“The income realised by communal wool producers increased from R1,5 million in 1997/1998 to nearly R132 million in 2014/2015,” he said.
Du Pisani said the development programme positively impacted on the socio-economic conditions of the participating communities.
According to surveys conducted in this regard, income from wool and mutton sales comprised 47 % of all household income in 2004 and increased to 65% in 2016.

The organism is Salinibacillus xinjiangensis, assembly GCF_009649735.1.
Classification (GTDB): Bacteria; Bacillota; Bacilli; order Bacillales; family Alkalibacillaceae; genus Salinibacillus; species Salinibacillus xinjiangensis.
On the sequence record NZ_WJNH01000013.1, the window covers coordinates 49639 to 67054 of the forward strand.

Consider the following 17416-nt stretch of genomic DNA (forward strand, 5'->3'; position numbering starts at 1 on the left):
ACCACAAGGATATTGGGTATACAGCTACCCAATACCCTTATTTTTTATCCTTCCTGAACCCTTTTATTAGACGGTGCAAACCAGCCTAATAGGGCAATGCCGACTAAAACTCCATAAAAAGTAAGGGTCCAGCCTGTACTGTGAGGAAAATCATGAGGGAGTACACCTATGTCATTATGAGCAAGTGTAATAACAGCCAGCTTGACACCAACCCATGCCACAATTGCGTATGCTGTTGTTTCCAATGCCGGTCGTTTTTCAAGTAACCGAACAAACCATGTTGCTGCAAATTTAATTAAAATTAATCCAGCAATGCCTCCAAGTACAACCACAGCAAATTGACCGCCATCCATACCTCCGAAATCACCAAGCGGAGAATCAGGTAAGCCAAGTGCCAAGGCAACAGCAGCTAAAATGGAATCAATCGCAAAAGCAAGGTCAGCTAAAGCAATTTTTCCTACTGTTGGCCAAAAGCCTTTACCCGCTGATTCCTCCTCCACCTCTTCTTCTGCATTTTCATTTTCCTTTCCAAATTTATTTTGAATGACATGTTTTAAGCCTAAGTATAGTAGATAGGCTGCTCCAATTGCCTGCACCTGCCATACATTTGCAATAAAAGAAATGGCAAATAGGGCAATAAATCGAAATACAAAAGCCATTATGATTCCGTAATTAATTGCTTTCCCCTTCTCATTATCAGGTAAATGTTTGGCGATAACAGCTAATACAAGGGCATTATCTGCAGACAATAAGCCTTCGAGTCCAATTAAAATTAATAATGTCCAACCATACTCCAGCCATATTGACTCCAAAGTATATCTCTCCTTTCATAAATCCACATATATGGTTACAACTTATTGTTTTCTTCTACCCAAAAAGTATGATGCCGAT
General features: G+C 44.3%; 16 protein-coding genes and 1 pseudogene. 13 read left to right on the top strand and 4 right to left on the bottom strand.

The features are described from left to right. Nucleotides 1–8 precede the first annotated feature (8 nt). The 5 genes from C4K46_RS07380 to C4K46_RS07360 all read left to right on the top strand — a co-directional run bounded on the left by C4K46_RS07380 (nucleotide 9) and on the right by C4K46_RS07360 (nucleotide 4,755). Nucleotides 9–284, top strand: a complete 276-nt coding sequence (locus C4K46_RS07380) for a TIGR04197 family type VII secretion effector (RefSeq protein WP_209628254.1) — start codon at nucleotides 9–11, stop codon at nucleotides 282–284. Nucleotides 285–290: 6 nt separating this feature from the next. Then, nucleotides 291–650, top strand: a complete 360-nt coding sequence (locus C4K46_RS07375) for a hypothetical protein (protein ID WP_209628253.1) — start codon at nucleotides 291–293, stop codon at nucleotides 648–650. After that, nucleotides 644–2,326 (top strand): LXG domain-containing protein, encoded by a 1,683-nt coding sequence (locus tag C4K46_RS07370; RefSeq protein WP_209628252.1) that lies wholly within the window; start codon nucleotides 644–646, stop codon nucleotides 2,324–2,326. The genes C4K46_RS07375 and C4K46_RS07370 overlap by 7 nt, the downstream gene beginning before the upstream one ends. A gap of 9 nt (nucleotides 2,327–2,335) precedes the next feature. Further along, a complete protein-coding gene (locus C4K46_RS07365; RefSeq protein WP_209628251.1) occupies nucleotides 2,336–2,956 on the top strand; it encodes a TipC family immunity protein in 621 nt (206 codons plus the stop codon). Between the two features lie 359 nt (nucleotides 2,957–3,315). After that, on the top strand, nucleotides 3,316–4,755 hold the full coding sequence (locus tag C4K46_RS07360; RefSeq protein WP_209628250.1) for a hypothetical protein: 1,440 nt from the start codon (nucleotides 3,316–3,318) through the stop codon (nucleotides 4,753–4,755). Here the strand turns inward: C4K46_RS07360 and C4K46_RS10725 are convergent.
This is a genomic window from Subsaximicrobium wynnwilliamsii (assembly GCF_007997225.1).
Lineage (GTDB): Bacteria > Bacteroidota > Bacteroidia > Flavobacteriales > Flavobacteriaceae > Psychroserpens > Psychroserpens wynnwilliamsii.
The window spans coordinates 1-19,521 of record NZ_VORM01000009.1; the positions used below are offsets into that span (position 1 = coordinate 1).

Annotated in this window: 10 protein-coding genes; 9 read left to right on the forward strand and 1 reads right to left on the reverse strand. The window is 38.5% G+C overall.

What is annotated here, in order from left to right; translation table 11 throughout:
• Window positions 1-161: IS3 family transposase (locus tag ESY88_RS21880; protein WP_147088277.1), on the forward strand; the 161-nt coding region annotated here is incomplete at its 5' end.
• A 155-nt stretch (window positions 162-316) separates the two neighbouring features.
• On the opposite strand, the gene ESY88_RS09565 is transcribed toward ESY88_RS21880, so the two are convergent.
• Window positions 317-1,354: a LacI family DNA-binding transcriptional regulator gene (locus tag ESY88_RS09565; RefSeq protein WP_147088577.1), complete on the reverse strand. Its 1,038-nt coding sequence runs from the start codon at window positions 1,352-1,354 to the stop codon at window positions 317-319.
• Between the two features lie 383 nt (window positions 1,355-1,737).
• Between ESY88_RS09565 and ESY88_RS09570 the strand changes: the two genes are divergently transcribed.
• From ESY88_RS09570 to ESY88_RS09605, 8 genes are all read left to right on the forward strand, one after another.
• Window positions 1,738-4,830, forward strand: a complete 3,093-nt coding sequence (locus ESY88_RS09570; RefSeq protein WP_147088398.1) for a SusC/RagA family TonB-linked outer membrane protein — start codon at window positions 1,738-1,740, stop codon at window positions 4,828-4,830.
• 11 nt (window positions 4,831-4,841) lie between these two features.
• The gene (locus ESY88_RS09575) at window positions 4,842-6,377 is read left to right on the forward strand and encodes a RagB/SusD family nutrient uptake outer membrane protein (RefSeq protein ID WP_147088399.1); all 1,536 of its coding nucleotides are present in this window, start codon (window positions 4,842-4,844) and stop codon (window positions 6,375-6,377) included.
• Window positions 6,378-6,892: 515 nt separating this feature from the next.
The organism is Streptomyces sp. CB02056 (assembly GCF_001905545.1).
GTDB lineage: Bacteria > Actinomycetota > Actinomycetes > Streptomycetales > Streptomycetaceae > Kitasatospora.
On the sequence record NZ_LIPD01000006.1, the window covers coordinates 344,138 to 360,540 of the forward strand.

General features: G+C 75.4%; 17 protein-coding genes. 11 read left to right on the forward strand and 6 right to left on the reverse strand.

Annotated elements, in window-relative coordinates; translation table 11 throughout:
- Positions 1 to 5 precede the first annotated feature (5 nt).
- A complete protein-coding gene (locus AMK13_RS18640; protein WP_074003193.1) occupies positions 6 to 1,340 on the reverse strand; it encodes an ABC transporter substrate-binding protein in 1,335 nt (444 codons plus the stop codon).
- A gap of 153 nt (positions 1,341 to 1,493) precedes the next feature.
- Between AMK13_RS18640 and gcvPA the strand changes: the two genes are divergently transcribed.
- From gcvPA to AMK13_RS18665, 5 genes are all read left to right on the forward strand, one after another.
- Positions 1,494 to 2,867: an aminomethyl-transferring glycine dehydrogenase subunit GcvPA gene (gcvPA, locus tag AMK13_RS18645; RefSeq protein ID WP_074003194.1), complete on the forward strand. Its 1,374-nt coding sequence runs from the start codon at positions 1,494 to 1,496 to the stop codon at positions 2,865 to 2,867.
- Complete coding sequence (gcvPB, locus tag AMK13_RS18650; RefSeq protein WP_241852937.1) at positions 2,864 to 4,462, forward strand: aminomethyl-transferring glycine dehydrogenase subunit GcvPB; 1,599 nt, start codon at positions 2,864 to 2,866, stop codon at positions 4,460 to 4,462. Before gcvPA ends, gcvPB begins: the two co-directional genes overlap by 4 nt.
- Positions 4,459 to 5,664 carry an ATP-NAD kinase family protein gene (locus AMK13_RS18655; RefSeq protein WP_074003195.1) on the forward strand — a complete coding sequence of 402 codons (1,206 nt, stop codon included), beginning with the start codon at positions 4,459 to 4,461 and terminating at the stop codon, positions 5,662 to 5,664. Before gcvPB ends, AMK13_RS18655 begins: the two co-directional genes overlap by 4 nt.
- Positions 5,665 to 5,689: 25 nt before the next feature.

“The number of children going to bed hungry decreased from 43,1% in 2004 to 24% in 2015, while households with savings accounts increased from 56,9% in 2004 to 84% in 2015. The number of families that had to borrow money to pay for school fees decreased from 78,4% in 2004 to 48% in 2015,” according to Du Pisani.